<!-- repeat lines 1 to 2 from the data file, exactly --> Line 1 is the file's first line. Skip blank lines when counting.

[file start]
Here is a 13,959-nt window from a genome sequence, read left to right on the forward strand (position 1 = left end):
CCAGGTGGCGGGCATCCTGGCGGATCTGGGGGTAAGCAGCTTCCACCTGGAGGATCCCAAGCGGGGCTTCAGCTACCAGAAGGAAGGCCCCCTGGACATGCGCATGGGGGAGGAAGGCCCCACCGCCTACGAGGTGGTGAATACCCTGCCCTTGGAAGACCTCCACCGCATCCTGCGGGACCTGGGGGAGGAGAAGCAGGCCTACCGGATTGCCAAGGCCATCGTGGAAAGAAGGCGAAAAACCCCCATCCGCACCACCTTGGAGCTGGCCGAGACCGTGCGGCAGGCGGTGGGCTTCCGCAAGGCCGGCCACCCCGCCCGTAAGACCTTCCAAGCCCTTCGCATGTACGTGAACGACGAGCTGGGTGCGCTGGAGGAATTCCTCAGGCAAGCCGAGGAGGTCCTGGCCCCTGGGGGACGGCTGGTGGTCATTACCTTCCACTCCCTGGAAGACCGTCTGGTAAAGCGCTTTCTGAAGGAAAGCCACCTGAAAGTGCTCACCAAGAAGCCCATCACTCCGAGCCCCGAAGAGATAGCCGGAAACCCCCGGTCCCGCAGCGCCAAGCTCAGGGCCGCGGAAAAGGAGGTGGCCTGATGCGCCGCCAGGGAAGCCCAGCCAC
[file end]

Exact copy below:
Here is a 13,959-nt window from a genome sequence, read left to right on the forward strand (position 1 = left end):
CCAGGTGGCGGGCATCCTGGCGGATCTGGGGGTAAGCAGCTTCCACCTGGAGGATCCCAAGCGGGGCTTCAGCTACCAGAAGGAAGGCCCCCTGGACATGCGCATGGGGGAGGAAGGCCCCACCGCCTACGAGGTGGTGAATACCCTGCCCTTGGAAGACCTCCACCGCATCCTGCGGGACCTGGGGGAGGAGAAGCAGGCCTACCGGATTGCCAAGGCCATCGTGGAAAGAAGGCGAAAAACCCCCATCCGCACCACCTTGGAGCTGGCCGAGACCGTGCGGCAGGCGGTGGGCTTCCGCAAGGCCGGCCACCCCGCCCGTAAGACCTTCCAAGCCCTTCGCATGTACGTGAACGACGAGCTGGGTGCGCTGGAGGAATTCCTCAGGCAAGCCGAGGAGGTCCTGGCCCCTGGGGGACGGCTGGTGGTCATTACCTTCCACTCCCTGGAAGACCGTCTGGTAAAGCGCTTTCTGAAGGAAAGCCACCTGAAAGTGCTCACCAAGAAGCCCATCACTCCGAGCCCCGAAGAGATAGCCGGAAACCCCCGGTCCCGCAGCGCCAAGCTCAGGGCCGCGGAAAAGGAGGTGGCCTGATGCGCCGCCAGGGAAGCCCAGCCAC